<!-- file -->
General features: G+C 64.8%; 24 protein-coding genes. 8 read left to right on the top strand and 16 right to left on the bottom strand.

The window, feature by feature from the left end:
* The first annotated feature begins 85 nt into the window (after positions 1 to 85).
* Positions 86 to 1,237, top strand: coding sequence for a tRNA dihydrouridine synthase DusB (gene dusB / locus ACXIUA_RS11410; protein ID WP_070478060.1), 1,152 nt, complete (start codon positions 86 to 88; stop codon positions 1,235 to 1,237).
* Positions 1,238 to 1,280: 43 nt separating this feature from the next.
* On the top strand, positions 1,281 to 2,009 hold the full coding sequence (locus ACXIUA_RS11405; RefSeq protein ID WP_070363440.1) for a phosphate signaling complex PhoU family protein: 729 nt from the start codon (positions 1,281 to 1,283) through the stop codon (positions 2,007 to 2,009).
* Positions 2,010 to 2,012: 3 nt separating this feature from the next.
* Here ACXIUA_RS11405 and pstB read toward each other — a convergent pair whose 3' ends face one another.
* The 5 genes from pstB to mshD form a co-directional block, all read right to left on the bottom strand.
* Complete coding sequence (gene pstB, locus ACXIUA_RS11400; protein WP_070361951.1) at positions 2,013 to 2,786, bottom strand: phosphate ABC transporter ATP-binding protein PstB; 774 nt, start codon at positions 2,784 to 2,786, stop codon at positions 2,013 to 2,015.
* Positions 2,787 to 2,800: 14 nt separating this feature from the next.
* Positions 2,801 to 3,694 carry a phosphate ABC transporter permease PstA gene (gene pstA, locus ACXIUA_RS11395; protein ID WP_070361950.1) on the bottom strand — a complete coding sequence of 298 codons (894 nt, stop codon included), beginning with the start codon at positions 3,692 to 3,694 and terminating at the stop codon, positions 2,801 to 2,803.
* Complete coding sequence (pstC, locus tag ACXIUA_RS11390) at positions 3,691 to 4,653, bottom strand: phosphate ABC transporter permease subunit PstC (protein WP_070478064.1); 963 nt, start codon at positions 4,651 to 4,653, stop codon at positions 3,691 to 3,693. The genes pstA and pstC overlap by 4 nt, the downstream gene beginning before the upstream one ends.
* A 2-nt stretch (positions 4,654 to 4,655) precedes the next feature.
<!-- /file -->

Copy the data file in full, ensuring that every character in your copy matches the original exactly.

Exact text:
General features: G+C 64.8%; 24 protein-coding genes. 8 read left to right on the top strand and 16 right to left on the bottom strand.

The window, feature by feature from the left end:
* The first annotated feature begins 85 nt into the window (after positions 1 to 85).
* Positions 86 to 1,237, top strand: coding sequence for a tRNA dihydrouridine synthase DusB (gene dusB / locus ACXIUA_RS11410; protein ID WP_070478060.1), 1,152 nt, complete (start codon positions 86 to 88; stop codon positions 1,235 to 1,237).
* Positions 1,238 to 1,280: 43 nt separating this feature from the next.
* On the top strand, positions 1,281 to 2,009 hold the full coding sequence (locus ACXIUA_RS11405; RefSeq protein ID WP_070363440.1) for a phosphate signaling complex PhoU family protein: 729 nt from the start codon (positions 1,281 to 1,283) through the stop codon (positions 2,007 to 2,009).
* Positions 2,010 to 2,012: 3 nt separating this feature from the next.
* Here ACXIUA_RS11405 and pstB read toward each other — a convergent pair whose 3' ends face one another.
* The 5 genes from pstB to mshD form a co-directional block, all read right to left on the bottom strand.
* Complete coding sequence (gene pstB, locus ACXIUA_RS11400; protein WP_070361951.1) at positions 2,013 to 2,786, bottom strand: phosphate ABC transporter ATP-binding protein PstB; 774 nt, start codon at positions 2,784 to 2,786, stop codon at positions 2,013 to 2,015.
* Positions 2,787 to 2,800: 14 nt separating this feature from the next.
* Positions 2,801 to 3,694 carry a phosphate ABC transporter permease PstA gene (gene pstA, locus ACXIUA_RS11395; protein ID WP_070361950.1) on the bottom strand — a complete coding sequence of 298 codons (894 nt, stop codon included), beginning with the start codon at positions 3,692 to 3,694 and terminating at the stop codon, positions 2,801 to 2,803.
* Complete coding sequence (pstC, locus tag ACXIUA_RS11390) at positions 3,691 to 4,653, bottom strand: phosphate ABC transporter permease subunit PstC (protein WP_070478064.1); 963 nt, start codon at positions 4,651 to 4,653, stop codon at positions 3,691 to 3,693. The genes pstA and pstC overlap by 4 nt, the downstream gene beginning before the upstream one ends.
* A 2-nt stretch (positions 4,654 to 4,655) precedes the next feature.